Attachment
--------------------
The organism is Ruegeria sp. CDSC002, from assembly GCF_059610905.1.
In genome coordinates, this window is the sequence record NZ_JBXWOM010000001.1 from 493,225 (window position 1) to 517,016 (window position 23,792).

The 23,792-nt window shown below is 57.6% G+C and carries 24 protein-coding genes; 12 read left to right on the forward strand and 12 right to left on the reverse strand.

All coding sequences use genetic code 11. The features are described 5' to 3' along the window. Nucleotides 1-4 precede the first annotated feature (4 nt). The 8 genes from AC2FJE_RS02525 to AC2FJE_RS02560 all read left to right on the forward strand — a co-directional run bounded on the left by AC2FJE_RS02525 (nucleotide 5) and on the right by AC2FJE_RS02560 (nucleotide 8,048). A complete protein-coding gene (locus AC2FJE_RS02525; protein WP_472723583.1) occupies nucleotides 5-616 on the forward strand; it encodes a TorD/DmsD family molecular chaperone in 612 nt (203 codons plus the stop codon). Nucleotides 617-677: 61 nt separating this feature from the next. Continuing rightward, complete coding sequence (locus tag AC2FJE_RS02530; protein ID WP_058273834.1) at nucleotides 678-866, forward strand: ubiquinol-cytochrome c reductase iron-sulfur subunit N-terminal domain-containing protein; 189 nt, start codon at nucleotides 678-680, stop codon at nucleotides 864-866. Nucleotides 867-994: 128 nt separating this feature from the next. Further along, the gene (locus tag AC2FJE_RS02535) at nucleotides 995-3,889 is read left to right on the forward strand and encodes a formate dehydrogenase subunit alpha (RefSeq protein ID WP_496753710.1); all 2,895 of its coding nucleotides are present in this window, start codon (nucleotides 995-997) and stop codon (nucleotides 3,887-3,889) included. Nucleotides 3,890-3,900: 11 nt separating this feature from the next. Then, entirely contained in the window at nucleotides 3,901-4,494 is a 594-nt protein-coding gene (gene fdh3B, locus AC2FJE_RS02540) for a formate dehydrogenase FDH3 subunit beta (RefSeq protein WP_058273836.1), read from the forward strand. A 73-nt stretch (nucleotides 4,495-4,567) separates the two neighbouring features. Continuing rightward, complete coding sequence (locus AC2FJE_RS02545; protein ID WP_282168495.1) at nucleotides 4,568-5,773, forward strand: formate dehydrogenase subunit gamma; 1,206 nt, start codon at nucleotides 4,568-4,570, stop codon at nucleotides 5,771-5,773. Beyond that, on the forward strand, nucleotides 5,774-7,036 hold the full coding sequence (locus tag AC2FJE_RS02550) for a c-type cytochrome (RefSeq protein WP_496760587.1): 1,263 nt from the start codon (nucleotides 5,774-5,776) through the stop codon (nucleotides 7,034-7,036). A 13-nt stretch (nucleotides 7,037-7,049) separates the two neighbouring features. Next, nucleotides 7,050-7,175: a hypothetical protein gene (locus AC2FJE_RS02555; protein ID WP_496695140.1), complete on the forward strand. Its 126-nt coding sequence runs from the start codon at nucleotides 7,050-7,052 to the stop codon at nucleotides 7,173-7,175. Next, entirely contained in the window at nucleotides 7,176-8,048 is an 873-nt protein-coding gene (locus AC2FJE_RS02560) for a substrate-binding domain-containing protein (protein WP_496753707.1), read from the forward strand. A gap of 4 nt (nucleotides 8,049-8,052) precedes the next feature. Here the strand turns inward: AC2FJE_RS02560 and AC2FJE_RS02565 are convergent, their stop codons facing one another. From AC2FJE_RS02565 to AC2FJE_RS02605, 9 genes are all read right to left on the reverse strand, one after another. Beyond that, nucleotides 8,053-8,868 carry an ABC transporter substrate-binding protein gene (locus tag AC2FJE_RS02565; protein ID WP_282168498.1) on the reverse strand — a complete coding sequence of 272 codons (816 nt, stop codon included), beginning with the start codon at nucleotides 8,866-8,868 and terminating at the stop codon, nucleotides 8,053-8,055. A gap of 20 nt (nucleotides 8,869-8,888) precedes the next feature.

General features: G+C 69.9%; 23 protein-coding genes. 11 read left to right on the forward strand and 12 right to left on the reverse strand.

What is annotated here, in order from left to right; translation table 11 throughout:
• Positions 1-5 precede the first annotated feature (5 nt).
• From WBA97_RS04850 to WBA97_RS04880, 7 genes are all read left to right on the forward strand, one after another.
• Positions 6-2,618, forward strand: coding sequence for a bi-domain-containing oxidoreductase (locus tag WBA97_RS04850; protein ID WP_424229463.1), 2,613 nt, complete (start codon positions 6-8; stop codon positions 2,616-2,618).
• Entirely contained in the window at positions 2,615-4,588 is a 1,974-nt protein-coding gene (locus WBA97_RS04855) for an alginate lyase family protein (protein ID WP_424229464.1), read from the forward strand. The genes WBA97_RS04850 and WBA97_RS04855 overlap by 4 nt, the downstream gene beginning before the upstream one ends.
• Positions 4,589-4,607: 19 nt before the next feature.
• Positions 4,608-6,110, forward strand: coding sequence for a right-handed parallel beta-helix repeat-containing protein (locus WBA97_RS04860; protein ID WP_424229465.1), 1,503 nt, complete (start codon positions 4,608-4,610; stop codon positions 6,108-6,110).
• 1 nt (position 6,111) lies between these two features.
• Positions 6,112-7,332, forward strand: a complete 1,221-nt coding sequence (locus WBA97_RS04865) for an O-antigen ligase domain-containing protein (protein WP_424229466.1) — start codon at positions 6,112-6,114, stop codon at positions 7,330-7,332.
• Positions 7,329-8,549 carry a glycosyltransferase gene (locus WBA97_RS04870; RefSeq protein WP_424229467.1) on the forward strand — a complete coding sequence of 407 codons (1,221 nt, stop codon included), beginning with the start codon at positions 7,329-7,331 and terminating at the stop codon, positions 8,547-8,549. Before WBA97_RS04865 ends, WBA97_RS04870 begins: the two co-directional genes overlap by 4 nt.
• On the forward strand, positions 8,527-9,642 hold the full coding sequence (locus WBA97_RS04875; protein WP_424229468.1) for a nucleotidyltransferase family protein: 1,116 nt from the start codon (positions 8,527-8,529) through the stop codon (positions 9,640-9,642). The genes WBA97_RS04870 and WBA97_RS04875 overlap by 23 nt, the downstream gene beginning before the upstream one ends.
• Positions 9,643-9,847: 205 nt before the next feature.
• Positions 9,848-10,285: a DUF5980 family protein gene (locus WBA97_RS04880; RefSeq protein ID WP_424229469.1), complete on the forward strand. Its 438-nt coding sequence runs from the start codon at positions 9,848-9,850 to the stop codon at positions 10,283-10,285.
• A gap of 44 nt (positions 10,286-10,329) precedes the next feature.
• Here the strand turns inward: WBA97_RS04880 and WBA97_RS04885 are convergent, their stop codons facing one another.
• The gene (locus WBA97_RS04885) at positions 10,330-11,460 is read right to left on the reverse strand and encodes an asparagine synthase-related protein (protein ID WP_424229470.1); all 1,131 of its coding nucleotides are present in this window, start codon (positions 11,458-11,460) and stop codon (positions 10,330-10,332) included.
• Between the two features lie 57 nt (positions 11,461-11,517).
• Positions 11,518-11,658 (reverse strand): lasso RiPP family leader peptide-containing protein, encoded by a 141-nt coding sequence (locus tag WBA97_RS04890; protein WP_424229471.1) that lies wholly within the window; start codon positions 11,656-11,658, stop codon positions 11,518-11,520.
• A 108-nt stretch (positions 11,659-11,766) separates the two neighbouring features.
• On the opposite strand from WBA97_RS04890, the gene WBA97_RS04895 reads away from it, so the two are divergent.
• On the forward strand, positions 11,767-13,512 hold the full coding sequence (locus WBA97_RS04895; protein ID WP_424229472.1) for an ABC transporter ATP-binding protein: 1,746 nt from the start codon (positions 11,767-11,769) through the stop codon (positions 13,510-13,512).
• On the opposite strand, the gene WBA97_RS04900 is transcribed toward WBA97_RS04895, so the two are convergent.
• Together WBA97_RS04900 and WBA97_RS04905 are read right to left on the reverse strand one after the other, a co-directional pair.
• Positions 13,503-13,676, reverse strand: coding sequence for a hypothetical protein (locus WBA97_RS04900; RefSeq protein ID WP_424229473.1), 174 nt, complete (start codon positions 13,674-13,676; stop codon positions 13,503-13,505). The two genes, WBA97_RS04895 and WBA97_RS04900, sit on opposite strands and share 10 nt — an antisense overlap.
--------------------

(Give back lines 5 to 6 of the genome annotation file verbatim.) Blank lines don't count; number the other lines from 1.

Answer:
General features: G+C 69.9%; 23 protein-coding genes. 11 read left to right on the forward strand and 12 right to left on the reverse strand.

What is annotated here, in order from left to right; translation table 11 throughout: